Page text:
Alan Robles, Manila
The country's adrift, its politics are a catastrophe and events are slowly spinning out of control. Luckily, we still have mangoes. Pale gold, firmly luscious and juicy sweet, the mango is our national fruit of consolation.
If you think I'm exaggerating, you clearly haven't eaten one. And if you're among those for whom the apple is (in a manner of speaking) the top banana, accept my sympathy. You haven't a clue what you're missing. Especially now, since a good mango crop is expected this summer.
In the Philippines, a good mango is like a good politician: hard to find, quick to spoil. I realise I shouldn't push this analogy too far (I use sharp knives to slice mangoes), but at any rate, if you do latch on to a perfect specimen, rejoice. And eat it as soon as you can.
Every country that grows the fruit has a kind of mango chauvinism: they all claim to have the best. You can just type the phrase 'best mangoes in the world' in Google yourself. I did, and found one site that claims the mango is the most widely eaten fruit. Take that, Golden Delicious. Go back to William Tell crossbow-shooting re-enactments.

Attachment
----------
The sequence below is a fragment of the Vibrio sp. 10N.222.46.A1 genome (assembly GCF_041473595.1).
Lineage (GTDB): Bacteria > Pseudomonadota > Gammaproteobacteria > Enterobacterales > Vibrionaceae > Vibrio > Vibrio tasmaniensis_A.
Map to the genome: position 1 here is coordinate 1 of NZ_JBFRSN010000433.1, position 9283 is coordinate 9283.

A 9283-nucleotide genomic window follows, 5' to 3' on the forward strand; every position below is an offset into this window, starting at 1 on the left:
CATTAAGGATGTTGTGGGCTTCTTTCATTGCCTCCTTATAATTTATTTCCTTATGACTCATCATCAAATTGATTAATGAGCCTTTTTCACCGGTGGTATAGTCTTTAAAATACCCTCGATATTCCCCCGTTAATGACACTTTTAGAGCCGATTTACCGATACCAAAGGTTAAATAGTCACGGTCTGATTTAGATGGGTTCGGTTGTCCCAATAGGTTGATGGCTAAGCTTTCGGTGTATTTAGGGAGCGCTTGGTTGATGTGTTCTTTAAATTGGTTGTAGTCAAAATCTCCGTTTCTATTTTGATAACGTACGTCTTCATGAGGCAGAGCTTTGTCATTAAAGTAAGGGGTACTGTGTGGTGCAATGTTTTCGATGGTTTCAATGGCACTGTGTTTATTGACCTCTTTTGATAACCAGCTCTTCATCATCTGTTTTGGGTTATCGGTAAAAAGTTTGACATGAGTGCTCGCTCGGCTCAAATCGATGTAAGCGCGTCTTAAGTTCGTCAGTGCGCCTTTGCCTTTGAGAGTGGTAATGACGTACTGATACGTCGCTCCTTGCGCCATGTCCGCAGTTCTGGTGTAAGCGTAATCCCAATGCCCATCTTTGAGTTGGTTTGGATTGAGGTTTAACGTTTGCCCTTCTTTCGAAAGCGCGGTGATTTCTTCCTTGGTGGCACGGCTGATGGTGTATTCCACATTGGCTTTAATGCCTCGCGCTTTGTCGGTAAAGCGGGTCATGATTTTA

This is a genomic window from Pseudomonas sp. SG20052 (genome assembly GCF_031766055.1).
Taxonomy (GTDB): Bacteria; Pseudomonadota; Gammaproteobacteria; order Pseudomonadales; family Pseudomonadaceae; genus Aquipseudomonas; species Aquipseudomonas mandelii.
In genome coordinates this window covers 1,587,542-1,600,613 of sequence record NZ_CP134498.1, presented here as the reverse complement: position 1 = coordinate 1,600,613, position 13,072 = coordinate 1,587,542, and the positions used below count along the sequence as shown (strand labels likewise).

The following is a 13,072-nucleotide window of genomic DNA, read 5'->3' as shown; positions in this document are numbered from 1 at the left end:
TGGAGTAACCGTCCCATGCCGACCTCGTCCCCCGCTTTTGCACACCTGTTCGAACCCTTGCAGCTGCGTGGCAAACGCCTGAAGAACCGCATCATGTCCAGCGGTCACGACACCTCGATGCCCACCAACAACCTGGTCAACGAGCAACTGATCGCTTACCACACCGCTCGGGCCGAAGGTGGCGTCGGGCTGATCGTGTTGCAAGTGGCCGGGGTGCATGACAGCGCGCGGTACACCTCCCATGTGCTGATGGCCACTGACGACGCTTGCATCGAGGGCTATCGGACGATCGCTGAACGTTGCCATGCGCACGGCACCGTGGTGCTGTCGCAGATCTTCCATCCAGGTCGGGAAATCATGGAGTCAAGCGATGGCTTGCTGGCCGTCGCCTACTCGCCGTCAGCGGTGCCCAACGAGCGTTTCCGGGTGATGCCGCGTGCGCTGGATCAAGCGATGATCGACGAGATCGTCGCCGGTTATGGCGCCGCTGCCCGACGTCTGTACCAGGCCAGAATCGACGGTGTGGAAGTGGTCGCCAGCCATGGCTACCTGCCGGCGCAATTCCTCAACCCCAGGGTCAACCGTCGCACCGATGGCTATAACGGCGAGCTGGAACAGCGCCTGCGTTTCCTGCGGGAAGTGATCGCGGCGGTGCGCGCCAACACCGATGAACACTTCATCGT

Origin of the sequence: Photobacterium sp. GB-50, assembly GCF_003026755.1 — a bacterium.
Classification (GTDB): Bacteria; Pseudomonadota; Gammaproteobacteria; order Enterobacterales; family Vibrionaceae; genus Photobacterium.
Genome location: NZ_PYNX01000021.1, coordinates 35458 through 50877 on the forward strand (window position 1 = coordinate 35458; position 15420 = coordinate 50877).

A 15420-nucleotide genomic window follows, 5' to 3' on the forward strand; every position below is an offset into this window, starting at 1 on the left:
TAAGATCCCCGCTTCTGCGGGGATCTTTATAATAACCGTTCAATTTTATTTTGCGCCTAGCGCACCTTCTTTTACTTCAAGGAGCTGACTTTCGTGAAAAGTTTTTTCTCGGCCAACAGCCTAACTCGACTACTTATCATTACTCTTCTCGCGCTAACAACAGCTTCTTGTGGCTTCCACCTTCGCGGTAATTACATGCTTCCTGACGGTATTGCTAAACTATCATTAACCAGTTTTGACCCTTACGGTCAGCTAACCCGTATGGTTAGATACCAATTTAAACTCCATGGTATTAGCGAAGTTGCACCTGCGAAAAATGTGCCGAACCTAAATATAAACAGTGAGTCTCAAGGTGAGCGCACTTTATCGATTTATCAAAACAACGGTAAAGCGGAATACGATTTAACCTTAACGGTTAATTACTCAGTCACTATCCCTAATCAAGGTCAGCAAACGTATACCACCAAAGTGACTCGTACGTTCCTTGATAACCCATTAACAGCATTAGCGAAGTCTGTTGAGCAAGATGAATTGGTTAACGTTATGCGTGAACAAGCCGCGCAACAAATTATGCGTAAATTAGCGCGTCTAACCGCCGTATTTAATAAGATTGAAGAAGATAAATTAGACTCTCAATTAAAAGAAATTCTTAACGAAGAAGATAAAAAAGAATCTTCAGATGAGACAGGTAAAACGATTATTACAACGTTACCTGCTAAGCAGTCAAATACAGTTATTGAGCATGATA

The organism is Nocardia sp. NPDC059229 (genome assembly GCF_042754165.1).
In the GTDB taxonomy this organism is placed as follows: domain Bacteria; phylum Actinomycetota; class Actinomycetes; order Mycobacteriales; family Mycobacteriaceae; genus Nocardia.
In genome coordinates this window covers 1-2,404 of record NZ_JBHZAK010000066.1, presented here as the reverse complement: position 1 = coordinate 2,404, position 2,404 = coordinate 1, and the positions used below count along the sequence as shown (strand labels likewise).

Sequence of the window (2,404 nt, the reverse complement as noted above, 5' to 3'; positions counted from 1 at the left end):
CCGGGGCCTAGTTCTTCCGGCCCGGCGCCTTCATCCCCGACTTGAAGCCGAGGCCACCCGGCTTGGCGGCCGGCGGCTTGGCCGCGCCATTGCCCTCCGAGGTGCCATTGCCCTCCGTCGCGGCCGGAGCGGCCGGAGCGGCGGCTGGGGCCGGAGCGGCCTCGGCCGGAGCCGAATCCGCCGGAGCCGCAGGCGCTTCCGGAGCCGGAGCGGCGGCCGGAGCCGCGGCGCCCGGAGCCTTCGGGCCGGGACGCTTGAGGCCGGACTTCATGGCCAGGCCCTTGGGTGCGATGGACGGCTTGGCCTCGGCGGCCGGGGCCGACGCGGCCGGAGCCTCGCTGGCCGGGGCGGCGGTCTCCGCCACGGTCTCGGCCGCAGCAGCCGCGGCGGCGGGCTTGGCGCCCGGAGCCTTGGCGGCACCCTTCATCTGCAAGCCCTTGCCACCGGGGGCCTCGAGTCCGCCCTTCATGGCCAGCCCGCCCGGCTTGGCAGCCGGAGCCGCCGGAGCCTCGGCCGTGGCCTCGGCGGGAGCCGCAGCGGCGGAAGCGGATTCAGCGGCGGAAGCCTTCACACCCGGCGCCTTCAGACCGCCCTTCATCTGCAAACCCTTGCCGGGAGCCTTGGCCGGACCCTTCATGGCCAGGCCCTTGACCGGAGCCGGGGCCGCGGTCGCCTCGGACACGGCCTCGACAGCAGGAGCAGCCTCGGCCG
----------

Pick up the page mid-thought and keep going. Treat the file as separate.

Really, though, try the Philippine mango and you can forget the 1,000-odd other varieties. This is mango heaven. You'll find mango cakes, pies, ice cream, sweets and syrups. Dried mangoes are an addictive export. The unripened, sour green mango is peeled, then sliced into wedges that are dipped in salt - or in the anchovy and shrimp paste called bagoong. Only pregnant women supposedly eat it, but you'll see men (who don't look at all in the family way) furtively indulging in the snack.
The crowning glory, though, is the fresh yellow carabao mango. Eaten chilled and sliced, it's a powerful antidote to the summer heat. The ideal 'super Manila' mango variety is elongated, pear-shaped, firm and golden yellow. If it's dark yellow, it's usually overripe. Not only does it ripen quickly, it also bruises easily - which means good mangoes don't travel well.
Westerners are generally baffled about how to eat mangoes, and lay into them with a lot of slippery pawing and messy slurping. The elegant way is to lay it on its broad side and slice it into three lengthwise pieces - the large seed and two 'cheeks' (as they're known in Tagalog).
Mangoes are sometimes eaten with sticky rice cakes. They're even used as filling in crepes. But why bother? Eat it as is and realise why, years ago, one German reportedly tried bringing a whole box of the fruit back to Germany. Stopped sternly at customs, he proceeded to eat the lot. He supposedly offered some to the officials, who turned it down. He was probably glad he didn't have to share the golden treasure.
If only all of life were as sweet.